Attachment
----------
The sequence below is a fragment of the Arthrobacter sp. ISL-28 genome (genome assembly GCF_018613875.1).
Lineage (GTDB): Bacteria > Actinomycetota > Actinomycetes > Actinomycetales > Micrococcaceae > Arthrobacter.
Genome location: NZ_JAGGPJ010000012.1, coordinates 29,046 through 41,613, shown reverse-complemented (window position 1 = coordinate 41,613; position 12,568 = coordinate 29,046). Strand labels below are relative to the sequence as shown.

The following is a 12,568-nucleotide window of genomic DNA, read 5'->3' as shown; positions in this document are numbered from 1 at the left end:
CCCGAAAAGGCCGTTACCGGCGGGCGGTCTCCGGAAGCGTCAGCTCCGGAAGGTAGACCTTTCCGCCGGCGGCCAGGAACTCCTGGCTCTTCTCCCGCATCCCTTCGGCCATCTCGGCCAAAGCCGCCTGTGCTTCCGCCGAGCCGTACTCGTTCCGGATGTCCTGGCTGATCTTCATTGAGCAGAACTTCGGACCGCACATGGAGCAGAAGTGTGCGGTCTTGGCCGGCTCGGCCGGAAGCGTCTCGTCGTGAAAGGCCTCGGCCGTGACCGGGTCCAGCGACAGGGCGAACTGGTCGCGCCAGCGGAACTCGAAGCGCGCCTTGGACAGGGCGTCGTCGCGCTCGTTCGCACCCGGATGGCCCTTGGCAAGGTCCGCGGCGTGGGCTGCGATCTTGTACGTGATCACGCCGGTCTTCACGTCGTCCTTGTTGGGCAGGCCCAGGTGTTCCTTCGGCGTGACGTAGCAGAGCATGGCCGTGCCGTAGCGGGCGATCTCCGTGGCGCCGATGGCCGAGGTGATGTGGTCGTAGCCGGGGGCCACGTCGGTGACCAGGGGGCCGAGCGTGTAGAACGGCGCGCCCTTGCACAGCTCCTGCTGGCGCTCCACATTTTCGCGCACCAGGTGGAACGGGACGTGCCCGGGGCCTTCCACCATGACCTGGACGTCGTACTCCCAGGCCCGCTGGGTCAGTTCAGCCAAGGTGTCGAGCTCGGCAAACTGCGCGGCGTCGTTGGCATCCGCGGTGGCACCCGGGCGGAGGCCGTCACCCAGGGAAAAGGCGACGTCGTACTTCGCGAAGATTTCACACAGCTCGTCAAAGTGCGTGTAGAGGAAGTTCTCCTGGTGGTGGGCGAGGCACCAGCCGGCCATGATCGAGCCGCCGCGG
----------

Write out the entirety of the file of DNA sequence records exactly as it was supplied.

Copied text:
The sequence below is a fragment of the Arthrobacter sp. ISL-28 genome (genome assembly GCF_018613875.1).
Lineage (GTDB): Bacteria > Actinomycetota > Actinomycetes > Actinomycetales > Micrococcaceae > Arthrobacter.
Genome location: NZ_JAGGPJ010000012.1, coordinates 29,046 through 41,613, shown reverse-complemented (window position 1 = coordinate 41,613; position 12,568 = coordinate 29,046). Strand labels below are relative to the sequence as shown.

The following is a 12,568-nucleotide window of genomic DNA, read 5'->3' as shown; positions in this document are numbered from 1 at the left end:
CCCGAAAAGGCCGTTACCGGCGGGCGGTCTCCGGAAGCGTCAGCTCCGGAAGGTAGACCTTTCCGCCGGCGGCCAGGAACTCCTGGCTCTTCTCCCGCATCCCTTCGGCCATCTCGGCCAAAGCCGCCTGTGCTTCCGCCGAGCCGTACTCGTTCCGGATGTCCTGGCTGATCTTCATTGAGCAGAACTTCGGACCGCACATGGAGCAGAAGTGTGCGGTCTTGGCCGGCTCGGCCGGAAGCGTCTCGTCGTGAAAGGCCTCGGCCGTGACCGGGTCCAGCGACAGGGCGAACTGGTCGCGCCAGCGGAACTCGAAGCGCGCCTTGGACAGGGCGTCGTCGCGCTCGTTCGCACCCGGATGGCCCTTGGCAAGGTCCGCGGCGTGGGCTGCGATCTTGTACGTGATCACGCCGGTCTTCACGTCGTCCTTGTTGGGCAGGCCCAGGTGTTCCTTCGGCGTGACGTAGCAGAGCATGGCCGTGCCGTAGCGGGCGATCTCCGTGGCGCCGATGGCCGAGGTGATGTGGTCGTAGCCGGGGGCCACGTCGGTGACCAGGGGGCCGAGCGTGTAGAACGGCGCGCCCTTGCACAGCTCCTGCTGGCGCTCCACATTTTCGCGCACCAGGTGGAACGGGACGTGCCCGGGGCCTTCCACCATGACCTGGACGTCGTACTCCCAGGCCCGCTGGGTCAGTTCAGCCAAGGTGTCGAGCTCGGCAAACTGCGCGGCGTCGTTGGCATCCGCGGTGGCACCCGGGCGGAGGCCGTCACCCAGGGAAAAGGCGACGTCGTACTTCGCGAAGATTTCACACAGCTCGTCAAAGTGCGTGTAGAGGAAGTTCTCCTGGTGGTGGGCGAGGCACCAGCCGGCCATGATCGAGCCGCCGCGG